Interesting group. There are traces of Phish and the jam band way of thinking to them in unorthodox approaches that are nonetheless highly melodic. There's also a shuh-boom and swing, understated, that's infectious as all get out, making the mellifluity which dominates the disc far more emphatic than would otherwise be the case. No matter where you go in it, though, A Perfect Curve is extremely refreshing, folky in an America (the band) fashion, smooth as Matthew's Southern Comfort, and the sort of ensemble that would play at a block party and put smiles on everyone's face.
Julia Dooley is the lead vocalist and encants in a somewhat basso register, carrying a bit of Martha Bates (Motels) to her as she spins out oft strange stories about odd people and off-center situations. Blue Line Highway blends rock, folk, MOR, Americana, and a number of other subtler influences for a sound that's simultaneously unique and very very familiar. It is, in fact, the sort of métier we wish Terry Garthwaite, Toni Brown, and Joy of Cooking would've produced this solidly. Those elder muses hit it only every so often, and usually bluesier, but this band pitches a perfect game, with not one cut below any of its companions, a 11-spot of continually satisfying strains.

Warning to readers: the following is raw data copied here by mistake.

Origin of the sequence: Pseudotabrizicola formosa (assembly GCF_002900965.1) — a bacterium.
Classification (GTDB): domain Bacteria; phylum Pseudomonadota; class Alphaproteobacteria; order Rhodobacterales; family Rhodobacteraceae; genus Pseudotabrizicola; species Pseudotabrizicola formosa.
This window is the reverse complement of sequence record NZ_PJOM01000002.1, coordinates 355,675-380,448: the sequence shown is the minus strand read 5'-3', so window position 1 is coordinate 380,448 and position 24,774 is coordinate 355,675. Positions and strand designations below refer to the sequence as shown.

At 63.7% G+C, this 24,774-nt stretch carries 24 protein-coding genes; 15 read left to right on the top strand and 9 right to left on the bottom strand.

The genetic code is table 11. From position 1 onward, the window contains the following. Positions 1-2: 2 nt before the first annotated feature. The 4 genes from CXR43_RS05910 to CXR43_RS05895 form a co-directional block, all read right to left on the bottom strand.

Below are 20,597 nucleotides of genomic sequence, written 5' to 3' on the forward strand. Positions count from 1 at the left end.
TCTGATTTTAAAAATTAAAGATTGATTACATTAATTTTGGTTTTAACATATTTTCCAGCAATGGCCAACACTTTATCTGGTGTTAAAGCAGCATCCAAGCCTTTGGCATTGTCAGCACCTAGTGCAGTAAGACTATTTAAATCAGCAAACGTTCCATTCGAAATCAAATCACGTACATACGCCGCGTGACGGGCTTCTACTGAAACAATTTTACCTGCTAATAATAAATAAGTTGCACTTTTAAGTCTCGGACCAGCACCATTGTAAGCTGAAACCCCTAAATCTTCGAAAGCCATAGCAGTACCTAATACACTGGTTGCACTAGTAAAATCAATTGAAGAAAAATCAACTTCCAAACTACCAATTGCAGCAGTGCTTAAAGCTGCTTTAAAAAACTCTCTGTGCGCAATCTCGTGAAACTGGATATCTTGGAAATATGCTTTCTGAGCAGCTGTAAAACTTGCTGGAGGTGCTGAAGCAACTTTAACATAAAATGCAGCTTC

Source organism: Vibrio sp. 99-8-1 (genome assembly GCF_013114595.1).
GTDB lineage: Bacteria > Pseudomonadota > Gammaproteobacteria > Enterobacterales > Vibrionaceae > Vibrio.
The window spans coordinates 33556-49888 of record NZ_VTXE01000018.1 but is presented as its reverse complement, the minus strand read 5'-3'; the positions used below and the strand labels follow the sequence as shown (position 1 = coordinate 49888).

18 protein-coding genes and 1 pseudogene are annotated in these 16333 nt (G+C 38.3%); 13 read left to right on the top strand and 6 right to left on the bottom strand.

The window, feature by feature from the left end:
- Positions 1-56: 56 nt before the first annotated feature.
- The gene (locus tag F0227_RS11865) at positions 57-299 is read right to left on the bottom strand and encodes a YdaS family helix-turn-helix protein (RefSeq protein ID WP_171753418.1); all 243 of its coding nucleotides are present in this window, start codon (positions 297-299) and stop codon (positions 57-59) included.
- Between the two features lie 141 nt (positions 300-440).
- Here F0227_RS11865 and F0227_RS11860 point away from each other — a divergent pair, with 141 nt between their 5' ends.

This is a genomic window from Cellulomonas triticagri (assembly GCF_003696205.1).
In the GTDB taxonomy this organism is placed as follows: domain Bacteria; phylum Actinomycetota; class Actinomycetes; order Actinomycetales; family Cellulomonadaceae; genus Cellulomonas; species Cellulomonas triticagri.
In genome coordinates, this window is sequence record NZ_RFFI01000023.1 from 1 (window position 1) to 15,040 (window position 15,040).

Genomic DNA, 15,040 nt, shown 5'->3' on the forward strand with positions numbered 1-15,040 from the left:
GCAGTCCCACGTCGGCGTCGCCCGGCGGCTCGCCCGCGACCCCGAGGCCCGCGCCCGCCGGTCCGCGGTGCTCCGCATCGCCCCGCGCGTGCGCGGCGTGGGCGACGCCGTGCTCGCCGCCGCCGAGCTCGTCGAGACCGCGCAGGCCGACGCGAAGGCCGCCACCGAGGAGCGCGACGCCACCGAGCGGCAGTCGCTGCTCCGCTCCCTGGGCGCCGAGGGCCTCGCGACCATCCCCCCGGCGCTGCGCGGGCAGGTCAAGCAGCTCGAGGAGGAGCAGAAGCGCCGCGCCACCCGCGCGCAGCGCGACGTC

A Perfect Curve is excellent music for a variety of occasions: driving, background to a patio BBQ with friends, wine sipping, just about any application you might put it to. Dooley plays a harmonca and a bit of percussion while singing, Melissa McKenna handles guitar duties and back-up vocals, John Leedes duplicates her, and Ray Alfano carries the rhythm section in his bass, but the ensemble made a superb choice in Doug Austin and his marvelous mandolin (and violin), a crucial element in the mix, someone who should be a permanent member. Toss this on when ya wanna feel good, need a bounce in your step, and wanna walk through the day humming and snapping your fingers.
Edited by: David N. Pyles
Copyright 2009, Peterborough Folk Music Society.
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